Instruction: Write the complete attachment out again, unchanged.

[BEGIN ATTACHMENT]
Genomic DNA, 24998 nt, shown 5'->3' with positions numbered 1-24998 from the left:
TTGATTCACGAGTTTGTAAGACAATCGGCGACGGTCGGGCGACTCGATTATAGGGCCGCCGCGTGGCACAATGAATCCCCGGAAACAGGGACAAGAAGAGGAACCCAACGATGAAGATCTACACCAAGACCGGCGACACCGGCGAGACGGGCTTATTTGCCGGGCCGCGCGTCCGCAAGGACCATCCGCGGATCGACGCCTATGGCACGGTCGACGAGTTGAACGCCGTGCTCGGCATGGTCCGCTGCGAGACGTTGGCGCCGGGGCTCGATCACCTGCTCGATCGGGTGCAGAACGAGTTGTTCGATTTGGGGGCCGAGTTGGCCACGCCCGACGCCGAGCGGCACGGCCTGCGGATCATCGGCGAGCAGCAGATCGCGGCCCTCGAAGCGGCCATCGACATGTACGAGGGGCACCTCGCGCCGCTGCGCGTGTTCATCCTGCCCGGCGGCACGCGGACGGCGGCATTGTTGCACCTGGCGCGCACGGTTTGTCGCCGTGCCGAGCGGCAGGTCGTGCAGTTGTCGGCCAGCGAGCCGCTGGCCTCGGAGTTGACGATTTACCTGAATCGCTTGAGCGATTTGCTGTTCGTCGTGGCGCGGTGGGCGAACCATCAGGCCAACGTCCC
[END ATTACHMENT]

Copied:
Genomic DNA, 24998 nt, shown 5'->3' with positions numbered 1-24998 from the left:
TTGATTCACGAGTTTGTAAGACAATCGGCGACGGTCGGGCGACTCGATTATAGGGCCGCCGCGTGGCACAATGAATCCCCGGAAACAGGGACAAGAAGAGGAACCCAACGATGAAGATCTACACCAAGACCGGCGACACCGGCGAGACGGGCTTATTTGCCGGGCCGCGCGTCCGCAAGGACCATCCGCGGATCGACGCCTATGGCACGGTCGACGAGTTGAACGCCGTGCTCGGCATGGTCCGCTGCGAGACGTTGGCGCCGGGGCTCGATCACCTGCTCGATCGGGTGCAGAACGAGTTGTTCGATTTGGGGGCCGAGTTGGCCACGCCCGACGCCGAGCGGCACGGCCTGCGGATCATCGGCGAGCAGCAGATCGCGGCCCTCGAAGCGGCCATCGACATGTACGAGGGGCACCTCGCGCCGCTGCGCGTGTTCATCCTGCCCGGCGGCACGCGGACGGCGGCATTGTTGCACCTGGCGCGCACGGTTTGTCGCCGTGCCGAGCGGCAGGTCGTGCAGTTGTCGGCCAGCGAGCCGCTGGCCTCGGAGTTGACGATTTACCTGAATCGCTTGAGCGATTTGCTGTTCGTCGTGGCGCGGTGGGCGAACCATCAGGCCAACGTCCC